These 4 Strategies Will Help You Sell More Businesses

These 4 Strategies Will Help You Sell More Businesses

As a successful business broker, you’ll be used to managing all kind of sales for all types of companies. But how can you move beyond a simple string of person-to-person sales? The trick lies in carefully optimizing your brokering – through strategy.

Every broker who moves beyond the occasional small-scale commission needs a long-term strategy to compete. Here are our quick and easy sales techniques that you can start applying to your work today to streamline your deals and broker more sales.

1. Research and adapt to what the client needs

It’s a safe bet that the clients who are going to purchase a brokered business will probably be pretty similar to the clients offering their business to you for brokering.

It’s worth researching the current concerns, typical budget, prospects, and realistic asking prices for the sector you’re brokering in. Establishing realistic expectations for yourself and your clients is vital to getting those open offers.

It’s also worth considering the exact reason why your clients are selling. Are they selling their business to recoup losses and avoid bankruptcy? Move onto a new business or franchise? Retire? Or to finally cash out on an already successful idea? Is it the result of an estate sale or the breakup of a larger, defunct franchise or group?

Likewise, what exactly are your buyers looking for? Entry into an emerging market? More money from a unique idea they don’t want to mess with? Franchise conversion? Floor space for a different idea in a popular part of town? Asset stripping an organization that can’t be saved or has become obsolete?

A careful and tactful presentation of seller motivation that’s tailored to popular and likely buyer ambitions can greatly boost your final sale price and cut. This will need to vary with every sector and every motivation.

If the owners are ending their run on a high, empathize their great track record, existing assets, and projected future earnings. If it’s a sadder note that you’re striking, underline that the sale of the business is a potential bargain for the buyer and a lifesaving relief for the seller.

Doing your homework will mean that you have an edge over other brokers. You’ll be able to respond better to questions and requests from your client, too.

No matter what business you are looking to sell, from a convenience store to a restaurant, you should be as prepared as possible.

2. Good presentation

Attractive businesses sell faster and for a better price than ones that seem run down and flagging, even if the numbers on the spreadsheet are superb. Encourage your clients to tidy up as best as they can, while putting aside a renovation budget if it’s needed.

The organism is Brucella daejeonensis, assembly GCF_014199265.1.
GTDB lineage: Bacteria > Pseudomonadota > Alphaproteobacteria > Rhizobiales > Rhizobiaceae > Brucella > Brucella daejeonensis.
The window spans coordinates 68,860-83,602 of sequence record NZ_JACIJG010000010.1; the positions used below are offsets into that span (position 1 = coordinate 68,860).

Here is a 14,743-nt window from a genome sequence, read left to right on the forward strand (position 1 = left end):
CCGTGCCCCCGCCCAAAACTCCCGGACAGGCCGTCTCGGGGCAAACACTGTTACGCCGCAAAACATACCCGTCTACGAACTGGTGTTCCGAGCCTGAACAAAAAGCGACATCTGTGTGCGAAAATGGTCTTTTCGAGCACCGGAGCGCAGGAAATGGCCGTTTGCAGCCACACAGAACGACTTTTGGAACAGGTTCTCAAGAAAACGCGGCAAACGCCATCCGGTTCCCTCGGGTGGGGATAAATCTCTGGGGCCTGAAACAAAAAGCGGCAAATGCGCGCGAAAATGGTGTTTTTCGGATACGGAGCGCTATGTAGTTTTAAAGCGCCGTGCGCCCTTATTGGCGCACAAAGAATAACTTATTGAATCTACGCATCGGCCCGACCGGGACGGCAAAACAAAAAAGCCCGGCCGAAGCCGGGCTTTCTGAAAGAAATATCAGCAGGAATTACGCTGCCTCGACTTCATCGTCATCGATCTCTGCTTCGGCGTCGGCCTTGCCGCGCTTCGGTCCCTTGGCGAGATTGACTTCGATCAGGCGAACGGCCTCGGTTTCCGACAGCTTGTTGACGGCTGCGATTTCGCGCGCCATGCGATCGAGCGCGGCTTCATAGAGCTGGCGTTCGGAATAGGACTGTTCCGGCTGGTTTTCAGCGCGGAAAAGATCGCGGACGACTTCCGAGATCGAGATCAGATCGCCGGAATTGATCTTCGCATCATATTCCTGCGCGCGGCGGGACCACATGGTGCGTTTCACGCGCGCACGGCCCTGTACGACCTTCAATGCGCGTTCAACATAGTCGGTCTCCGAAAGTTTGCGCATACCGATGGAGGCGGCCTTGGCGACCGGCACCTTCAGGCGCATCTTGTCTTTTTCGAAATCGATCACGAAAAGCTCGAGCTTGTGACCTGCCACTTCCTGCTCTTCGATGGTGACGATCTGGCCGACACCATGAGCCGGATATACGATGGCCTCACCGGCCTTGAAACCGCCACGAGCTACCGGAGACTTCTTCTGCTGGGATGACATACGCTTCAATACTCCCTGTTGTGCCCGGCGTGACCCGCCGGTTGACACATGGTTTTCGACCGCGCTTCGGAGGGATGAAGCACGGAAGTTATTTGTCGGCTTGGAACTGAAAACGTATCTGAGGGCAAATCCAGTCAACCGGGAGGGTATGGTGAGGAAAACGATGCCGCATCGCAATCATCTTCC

Paper representation counts, too. Can you put together a client portfolio of existing successes? If the business has undergone an evaluation, can you obtain solid, positive estimates for growth and net income? Evidence counts for more than vague promises of future success.

3. Be discreet

Business sales and day-to-day trading are frequently jeopardized by the news of a sale leaking into the public domain. Customers, clients, and staff can enter panic mode. Surprise sales are often associated with layoffs, product changes, and the ethos of a business being lost.

While you’ll know that these are often misconceptions, people are sometimes correct in their fears. This is particularly so if the owners are known to be struggling.

All public concerns can end up lowering the value of your brokered property. No-one really wants to pay premium prices for a ship that’s seen to be sinking, regardless of whether it’s actually taking on water.

For these reasons and more it’s not recommended that you inform staff, shareholders, and the public until a sale is finalized on paper and takeover arrangements have been made. Advertising should be kept strictly limited to trade journals and websites.

Of course, you’ll have to balance discretion with actually getting the word out about your sale. You can anonymize the name of the business if need be. The announcement of any resulting job or franchise losses should be handled tactfully and with solemn regret.

4. Promote appropriately

How is your business going to be sold? Typically, there are three main routes to a sale – online marketplace websites, trade publications, and networking.

Ideally, you’ll want to match the region, bank account, and profession of potential buyers. Research what’s being read and make sure you put together a quality listing, pointing out why it’s both financially and professionally profitable to make an offer on your business.

A realistic asset evaluation will help you set an eye-catching opening offer. Trade conferences and meetings can be a great location to advertise without alerting the general public to a sale.

Keep an eye out for any interested local competitors and larger businesses, as well. Many companies will pay top dollar to absorb or fold the successful competition into their operation.


By Bruce Hakutizwi, USA and International Accounts Director for, the world’s largest online marketplace for buying and selling small and medium size businesses. 

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